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Photo by: Henry Chung

JJ: After walking around some more, I came back to the Hard Rock Stage to see Sick of It All and….wow. Being familiar with their recorded material forever but never seeing them, these guys may have won the MVP award for the day. Despite being in the game over thirty years, their energy is beyond compare. They have a tight, loud, massive sound live that the early records, for all of the quality of many songs, don’t really capture. It’s hard to imaging them being able to keep that intensity up for an hour, but maybe they can or maybe they just go all out and make the most of their 25 minutes. No matter what, it was impressive and I got to shake frontman Lou Koller’s hand afterward and express my gratitude.

Henry: I’ve been a huge Sick of it All fan ever since I picked up a copy of ‘Scratch the surface.’ It’s weird to think that I was 13yrs old when I bought that. But music has been a rather huge part of my life. The last time I saw them live was literally 20yrs ago at Warped Tour 1997.

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Photo by: Henry Chung

Henry: While walking around, I noticed my friend Sean up on the Full Sail University Stage with Courage My Love. I’m not gonna lie, I’ve been clueless to the fact that I’ve been conversing with Mercedes Arn-Horn off and on in FB comment threads for a while now. I’ve always just figured she was a friend-of-a-friend amongst my other music industry friends. It was actually rather cathartic to see her on stage performing with her band since I only knew her from chat threads.

JJ: I ventured over to the Journey’s Left Foot Stage (see what I mean about the layout?!) to see CKY. They are local favorites and the entire Margera family came out to introduce the band. After watching them on TV for years, it was a little bit of a thrill. Bam even came out late in the set to sing a G.G. Allen song. The real story is how the band has recalibrated with the departure of frontman Deron Miller. It’s Chad Ginsberg’s voice at the forefront and…the approach is different. Instead of Deron’s smooth croon, Chad has the vocal approach of a stoner-rock dude who just rode into town and is looking for a fight. After a few spins, the new album The Phoenix is a short and sweet tour of a lot of what the band does just with a slightly different approach. They only played one track off of that “Replaceable” but mostly stuck to tracks from Vol. 1 and Infiltrate. Destroy. Rebuild. Everything was enjoyable and the crowd was into it but the performance seemed a little listless. The band and their layers of sounds are probably best-suited to an intimate club.

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Photo by: Henry Chung

Henry: I killed a little bit of time right after CYK. I needed to reorganize myself after all the running around I’ve done. I managed to catch up with a few tour friends along the way. Most were complaining about their lack of sleep (something I knew too well after my short stint a few years back). I caught New Years Day‘s performance over at the Journey’s Left Foot Stage. It’s funny. I can recall a time before they became a household name, when the band would hang out in the press area simply out of boredom and would sit-in during interviews.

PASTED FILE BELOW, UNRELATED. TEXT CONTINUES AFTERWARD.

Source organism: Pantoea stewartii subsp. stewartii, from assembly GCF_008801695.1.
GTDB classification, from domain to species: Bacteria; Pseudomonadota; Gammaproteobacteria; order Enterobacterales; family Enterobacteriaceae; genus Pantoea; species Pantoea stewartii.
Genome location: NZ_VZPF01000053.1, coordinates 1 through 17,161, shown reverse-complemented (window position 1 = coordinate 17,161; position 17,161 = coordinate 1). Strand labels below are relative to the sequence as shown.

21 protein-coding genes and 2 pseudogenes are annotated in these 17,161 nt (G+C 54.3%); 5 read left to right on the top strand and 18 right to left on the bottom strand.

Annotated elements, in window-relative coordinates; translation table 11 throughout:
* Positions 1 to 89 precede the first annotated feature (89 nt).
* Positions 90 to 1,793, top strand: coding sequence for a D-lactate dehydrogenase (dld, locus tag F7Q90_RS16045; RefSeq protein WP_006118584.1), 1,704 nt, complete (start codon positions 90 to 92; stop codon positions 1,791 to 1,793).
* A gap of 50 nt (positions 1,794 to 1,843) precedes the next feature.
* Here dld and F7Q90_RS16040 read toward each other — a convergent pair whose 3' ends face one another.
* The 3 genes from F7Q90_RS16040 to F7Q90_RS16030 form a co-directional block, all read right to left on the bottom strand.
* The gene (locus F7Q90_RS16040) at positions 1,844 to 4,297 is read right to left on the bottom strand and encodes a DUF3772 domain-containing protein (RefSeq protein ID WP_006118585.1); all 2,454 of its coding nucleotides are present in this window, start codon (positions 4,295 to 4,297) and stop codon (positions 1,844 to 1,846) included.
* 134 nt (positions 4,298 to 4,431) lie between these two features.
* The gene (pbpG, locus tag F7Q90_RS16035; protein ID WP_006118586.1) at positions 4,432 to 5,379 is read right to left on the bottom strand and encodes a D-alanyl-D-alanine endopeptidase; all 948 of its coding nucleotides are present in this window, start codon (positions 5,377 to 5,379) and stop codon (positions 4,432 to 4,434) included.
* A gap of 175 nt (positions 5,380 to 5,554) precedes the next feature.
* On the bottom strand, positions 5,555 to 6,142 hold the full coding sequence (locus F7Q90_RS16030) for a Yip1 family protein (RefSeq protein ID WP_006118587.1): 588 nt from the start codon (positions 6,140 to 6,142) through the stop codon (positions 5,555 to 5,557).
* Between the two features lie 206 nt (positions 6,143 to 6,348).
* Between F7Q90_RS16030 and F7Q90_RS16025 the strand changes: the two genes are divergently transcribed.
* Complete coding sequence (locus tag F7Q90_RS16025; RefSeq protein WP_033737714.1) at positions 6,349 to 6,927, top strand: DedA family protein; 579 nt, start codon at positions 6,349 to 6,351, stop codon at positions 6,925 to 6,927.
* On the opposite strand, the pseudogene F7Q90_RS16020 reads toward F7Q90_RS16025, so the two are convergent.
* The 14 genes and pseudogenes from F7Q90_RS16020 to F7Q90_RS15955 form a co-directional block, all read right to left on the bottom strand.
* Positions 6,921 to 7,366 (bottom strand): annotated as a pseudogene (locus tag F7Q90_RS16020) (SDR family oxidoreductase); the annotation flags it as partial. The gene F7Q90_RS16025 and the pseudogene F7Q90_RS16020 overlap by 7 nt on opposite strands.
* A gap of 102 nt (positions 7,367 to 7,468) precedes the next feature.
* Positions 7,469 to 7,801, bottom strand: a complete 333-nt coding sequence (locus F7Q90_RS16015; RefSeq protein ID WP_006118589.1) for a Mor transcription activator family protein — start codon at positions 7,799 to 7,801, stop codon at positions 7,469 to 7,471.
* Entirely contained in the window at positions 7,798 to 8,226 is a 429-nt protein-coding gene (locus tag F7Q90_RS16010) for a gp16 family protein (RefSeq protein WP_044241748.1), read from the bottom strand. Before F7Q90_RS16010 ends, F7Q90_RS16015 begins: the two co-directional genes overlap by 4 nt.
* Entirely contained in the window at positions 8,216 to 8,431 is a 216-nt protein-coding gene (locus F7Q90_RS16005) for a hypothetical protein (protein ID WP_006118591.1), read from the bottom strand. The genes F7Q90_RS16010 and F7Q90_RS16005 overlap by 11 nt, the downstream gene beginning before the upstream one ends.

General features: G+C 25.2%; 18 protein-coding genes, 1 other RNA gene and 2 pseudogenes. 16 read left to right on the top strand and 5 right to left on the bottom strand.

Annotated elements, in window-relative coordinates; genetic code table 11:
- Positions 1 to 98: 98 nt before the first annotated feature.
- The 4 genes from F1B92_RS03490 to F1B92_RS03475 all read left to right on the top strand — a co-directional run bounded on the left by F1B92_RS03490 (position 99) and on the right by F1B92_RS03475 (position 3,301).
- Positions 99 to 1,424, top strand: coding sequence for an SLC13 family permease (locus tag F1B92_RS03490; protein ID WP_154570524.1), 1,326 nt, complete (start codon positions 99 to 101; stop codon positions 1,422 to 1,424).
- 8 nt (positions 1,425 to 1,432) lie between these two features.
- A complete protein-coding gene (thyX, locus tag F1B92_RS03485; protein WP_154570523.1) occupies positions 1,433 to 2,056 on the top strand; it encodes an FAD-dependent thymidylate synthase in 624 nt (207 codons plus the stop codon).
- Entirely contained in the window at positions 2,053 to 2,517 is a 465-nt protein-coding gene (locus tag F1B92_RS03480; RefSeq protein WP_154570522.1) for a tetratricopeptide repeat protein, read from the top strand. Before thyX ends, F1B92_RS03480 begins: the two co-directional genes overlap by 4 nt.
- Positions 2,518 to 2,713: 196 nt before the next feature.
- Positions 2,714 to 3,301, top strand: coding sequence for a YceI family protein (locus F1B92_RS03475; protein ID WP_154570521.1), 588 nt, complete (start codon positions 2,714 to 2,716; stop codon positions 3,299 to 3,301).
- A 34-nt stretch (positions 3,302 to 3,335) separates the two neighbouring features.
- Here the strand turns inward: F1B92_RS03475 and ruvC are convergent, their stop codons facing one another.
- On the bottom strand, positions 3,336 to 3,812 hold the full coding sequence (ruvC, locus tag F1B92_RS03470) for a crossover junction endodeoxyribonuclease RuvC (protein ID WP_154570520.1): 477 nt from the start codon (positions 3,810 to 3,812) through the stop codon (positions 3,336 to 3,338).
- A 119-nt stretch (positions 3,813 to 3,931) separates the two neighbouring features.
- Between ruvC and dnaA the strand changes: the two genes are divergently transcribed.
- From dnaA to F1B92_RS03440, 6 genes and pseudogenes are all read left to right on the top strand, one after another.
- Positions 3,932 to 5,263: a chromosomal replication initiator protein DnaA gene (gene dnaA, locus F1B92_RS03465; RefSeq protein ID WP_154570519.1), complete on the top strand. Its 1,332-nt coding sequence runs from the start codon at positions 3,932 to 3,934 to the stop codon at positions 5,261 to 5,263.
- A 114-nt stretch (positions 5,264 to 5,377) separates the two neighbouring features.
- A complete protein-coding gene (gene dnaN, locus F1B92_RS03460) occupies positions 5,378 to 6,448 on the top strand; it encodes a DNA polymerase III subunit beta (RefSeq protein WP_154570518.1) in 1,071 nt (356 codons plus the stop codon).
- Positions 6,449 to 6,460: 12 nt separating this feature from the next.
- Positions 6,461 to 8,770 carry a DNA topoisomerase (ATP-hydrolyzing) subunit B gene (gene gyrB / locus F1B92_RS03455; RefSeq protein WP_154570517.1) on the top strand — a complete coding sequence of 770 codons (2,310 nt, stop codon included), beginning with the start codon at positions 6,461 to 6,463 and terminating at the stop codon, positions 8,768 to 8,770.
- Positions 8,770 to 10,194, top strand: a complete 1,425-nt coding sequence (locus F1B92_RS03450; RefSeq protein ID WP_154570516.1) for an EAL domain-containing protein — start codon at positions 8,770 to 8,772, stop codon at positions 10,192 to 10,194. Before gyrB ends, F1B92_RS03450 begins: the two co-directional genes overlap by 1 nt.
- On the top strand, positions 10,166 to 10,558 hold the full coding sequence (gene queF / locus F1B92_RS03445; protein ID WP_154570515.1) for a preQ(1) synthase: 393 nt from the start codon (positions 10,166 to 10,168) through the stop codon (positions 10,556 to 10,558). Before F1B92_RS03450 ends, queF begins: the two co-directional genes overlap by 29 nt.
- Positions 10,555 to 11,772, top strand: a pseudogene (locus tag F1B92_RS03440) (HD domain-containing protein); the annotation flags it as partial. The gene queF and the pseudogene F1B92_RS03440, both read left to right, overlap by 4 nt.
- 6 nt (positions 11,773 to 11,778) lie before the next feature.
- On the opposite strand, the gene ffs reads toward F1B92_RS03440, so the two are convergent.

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Photo by: Henry Chung

JJ: More wandering ensued before circling back to the Hard Rock Stage for the Adolescents. Even though they’ve been at it longer than I have been alive and influenced even the mighty Bad Religion, they were still sharp live. Sure, it’s basically Tony and Steve bolstered by some younger musicians, but those two were always the engine of the band anyway. They had a great new album last year (Manifest Density) and showed that they can keep going as long as they want.

Henry: The Adolescents were one of those bands I just wanted to be able to stand back and enjoy their set. I think the only song any of the younger crowds recognized was “Amoeba” made famous by Tony Hawk’s Pro Skater 3 game that we all obsessed over.

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Henry: Back inside, one of the acts I was looking very forward to was William Control. I’ve seen him perform a number of times and in different configurations. Starting off with “Monster” and “Kiss the Girl”, he addressed the crowd “I know a band with synths is probably the last thing you’d expect to see here today at Warped Tour. But think of us as a bit of repreive. First we’re going to romance you, and then when Beartooth comes out after us, they’re going to fuck you all in the ass!” According to a few old-school Warped attendees, William Control was one of the new acts that they saw and fell in love with. Also worth mentioning was that ‘Revelations: The Red EP’ just came out today and is available at their merch tent for only $5 and is worth every penny!

Unfortunately, I had to run as the band was starting to launch into “Beautiful Monster” as blessthefall was about to start at the other end of the venue.

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Photo by: Henry Chung

Henry: After fighting my way through hordes of Warped attendees, I finally made my way to the Mutant North Stage. The sun was starting to set and “golden hour” was upon us. As the band took the stage, frontman Beau Bokan sprayed the crowd with a bottle of Monster’s Mutant soda. I managed to dodge most of the spray but my camera wasn’t so lucky.

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Photo by: Henry Chung